Q: How will the maintenance I receive be treated in the means test for OFP?

A: Maintenance payments for you and maintenance to you for any of your children is assessed in the means test. If you are getting maintenance from more than one person, all the payments are added together and the total is assessed. However, only half of your income from maintenance will be deducted from your OFP.

If you have housing costs, your rent or mortgage repayment up to a maximum of €95.23 per week can be offset against maintenance payments. Half the balance is then assessed as means. You must provide proof of rent or mortgage payments.

Q: Can I receive OFP if I decide to go to college?

A: You can keep your One-Parent Family Payment (OFP) if you are in education. You may have the option to transfer to the Back to Education Allowance (BTEA) or to stay on your current payment and apply for a student grant. You can contact your local Citizens Information Centre or Social Welfare office for advice on which option is of greatest benefit to you. You cannot get BTEA and a student grant together.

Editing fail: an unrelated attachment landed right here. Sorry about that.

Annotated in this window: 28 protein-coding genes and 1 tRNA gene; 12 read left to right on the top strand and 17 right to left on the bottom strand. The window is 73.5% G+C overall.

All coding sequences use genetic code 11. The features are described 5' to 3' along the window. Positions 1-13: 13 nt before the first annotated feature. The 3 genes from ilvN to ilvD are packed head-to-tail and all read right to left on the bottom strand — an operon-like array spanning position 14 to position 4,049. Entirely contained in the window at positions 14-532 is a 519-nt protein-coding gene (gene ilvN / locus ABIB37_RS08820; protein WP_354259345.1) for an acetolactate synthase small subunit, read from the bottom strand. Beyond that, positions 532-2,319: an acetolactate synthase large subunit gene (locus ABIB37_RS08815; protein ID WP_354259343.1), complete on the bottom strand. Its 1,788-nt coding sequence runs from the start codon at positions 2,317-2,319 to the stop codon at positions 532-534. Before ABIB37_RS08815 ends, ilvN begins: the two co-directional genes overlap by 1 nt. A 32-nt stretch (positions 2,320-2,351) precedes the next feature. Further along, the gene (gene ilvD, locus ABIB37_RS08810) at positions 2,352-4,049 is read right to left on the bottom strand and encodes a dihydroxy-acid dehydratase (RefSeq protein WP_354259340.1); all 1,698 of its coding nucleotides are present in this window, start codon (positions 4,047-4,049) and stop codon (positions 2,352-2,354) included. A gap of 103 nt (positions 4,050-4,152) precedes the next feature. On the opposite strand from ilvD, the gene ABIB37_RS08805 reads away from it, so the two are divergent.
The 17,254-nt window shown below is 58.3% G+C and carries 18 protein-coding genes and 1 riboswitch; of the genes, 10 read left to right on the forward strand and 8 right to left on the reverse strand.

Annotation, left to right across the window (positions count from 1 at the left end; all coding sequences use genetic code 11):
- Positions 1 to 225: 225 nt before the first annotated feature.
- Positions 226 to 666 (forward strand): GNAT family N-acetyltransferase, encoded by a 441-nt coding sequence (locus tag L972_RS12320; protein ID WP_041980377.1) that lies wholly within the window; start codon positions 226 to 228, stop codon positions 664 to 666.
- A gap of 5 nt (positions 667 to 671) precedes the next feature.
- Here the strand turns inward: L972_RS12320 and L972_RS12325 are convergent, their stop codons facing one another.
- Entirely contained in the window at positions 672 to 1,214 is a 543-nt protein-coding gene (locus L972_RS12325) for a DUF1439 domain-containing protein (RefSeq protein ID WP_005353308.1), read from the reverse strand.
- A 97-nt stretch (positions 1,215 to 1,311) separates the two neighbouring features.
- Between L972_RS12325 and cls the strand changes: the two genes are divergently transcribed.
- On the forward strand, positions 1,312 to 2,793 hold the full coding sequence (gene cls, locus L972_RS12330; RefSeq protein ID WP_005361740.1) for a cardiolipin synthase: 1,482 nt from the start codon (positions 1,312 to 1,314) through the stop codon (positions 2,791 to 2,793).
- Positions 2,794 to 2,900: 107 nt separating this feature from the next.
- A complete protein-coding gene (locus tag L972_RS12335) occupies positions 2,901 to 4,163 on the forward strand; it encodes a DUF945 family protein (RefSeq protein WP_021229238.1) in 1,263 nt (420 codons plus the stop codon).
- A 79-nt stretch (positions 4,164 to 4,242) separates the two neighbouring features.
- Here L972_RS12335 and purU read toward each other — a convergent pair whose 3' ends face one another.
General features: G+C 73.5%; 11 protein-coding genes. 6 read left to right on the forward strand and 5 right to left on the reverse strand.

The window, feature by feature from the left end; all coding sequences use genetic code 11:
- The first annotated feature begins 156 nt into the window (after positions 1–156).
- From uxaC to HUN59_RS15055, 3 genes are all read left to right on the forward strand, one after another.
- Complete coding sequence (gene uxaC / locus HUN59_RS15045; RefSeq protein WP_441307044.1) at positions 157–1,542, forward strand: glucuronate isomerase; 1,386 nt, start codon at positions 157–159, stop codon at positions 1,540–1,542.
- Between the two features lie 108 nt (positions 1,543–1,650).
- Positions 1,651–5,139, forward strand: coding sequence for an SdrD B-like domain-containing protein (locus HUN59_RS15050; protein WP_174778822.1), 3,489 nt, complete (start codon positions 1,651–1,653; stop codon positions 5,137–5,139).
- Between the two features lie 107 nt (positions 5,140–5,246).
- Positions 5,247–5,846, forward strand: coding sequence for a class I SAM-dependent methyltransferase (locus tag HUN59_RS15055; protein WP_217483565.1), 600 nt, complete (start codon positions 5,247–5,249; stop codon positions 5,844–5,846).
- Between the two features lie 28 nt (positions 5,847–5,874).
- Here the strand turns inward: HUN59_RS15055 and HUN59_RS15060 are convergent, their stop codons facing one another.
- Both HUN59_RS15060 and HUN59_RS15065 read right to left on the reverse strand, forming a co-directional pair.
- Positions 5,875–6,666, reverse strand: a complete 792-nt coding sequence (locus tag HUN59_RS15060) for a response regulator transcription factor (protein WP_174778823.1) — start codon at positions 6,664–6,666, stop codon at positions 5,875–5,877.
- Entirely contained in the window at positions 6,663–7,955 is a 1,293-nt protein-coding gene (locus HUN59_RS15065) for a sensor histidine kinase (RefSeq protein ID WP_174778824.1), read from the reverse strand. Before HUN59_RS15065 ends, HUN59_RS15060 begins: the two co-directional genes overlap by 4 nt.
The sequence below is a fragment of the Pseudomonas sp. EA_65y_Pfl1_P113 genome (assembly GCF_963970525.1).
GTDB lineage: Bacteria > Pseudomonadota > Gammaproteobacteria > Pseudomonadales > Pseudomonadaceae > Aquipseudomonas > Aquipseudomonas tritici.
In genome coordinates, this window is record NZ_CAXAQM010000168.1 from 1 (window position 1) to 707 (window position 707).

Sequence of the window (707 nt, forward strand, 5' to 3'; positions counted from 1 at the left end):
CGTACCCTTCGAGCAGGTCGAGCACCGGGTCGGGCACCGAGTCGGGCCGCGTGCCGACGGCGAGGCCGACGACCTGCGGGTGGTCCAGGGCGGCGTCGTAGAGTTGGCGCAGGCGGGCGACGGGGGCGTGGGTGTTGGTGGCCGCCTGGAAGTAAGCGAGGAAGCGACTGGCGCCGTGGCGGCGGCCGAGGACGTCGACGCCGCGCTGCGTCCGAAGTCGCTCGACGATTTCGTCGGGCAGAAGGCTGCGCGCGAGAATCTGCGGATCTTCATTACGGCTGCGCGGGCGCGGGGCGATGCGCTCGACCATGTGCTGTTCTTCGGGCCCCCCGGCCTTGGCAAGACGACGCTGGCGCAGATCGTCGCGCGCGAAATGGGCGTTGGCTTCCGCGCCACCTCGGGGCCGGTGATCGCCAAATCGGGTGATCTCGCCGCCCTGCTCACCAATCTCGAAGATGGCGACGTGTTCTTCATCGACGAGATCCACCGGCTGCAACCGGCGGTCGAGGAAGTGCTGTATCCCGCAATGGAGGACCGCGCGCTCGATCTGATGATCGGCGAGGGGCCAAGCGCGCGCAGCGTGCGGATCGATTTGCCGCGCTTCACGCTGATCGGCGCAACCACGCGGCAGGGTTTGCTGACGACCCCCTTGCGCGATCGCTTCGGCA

For anyone needing information, advice or have an advocacy issue, you can call a member of the local Citizens Information team in Kerry on 0818 07 7860, they will be happy to assist and make an appointment if necessary. The offices are staffed from Monday to Friday from 10am to 4pm. Alternatively you can email tralee@citinfo.ie or log on to www.citizensinformation.ie for further information.

Continue Reading
Advertisement

News

Flesk Fest promises to be a great evening of fun

By Michelle Crean Glenflesk GAA are planning a fun filled evening of top class entertainment. The Flesk Fest takes place on Saturday July 16 at 4pm in The Kerryway Steakhouse […]

Published

on

0233188_flesk_fest_2022.jpg

By Michelle Crean

Glenflesk GAA are planning a fun filled evening of top class entertainment.

The Flesk Fest takes place on Saturday July 16 at 4pm in The Kerryway Steakhouse & Bar.

Two exciting bands ‘All Folk’d Up’ and ‘Super Ceili’ will be playing and there’ll be plenty of fun and games and a delicious barbecue, raffle with some great prizes, and of course the ever popular Hang Tough Challenge!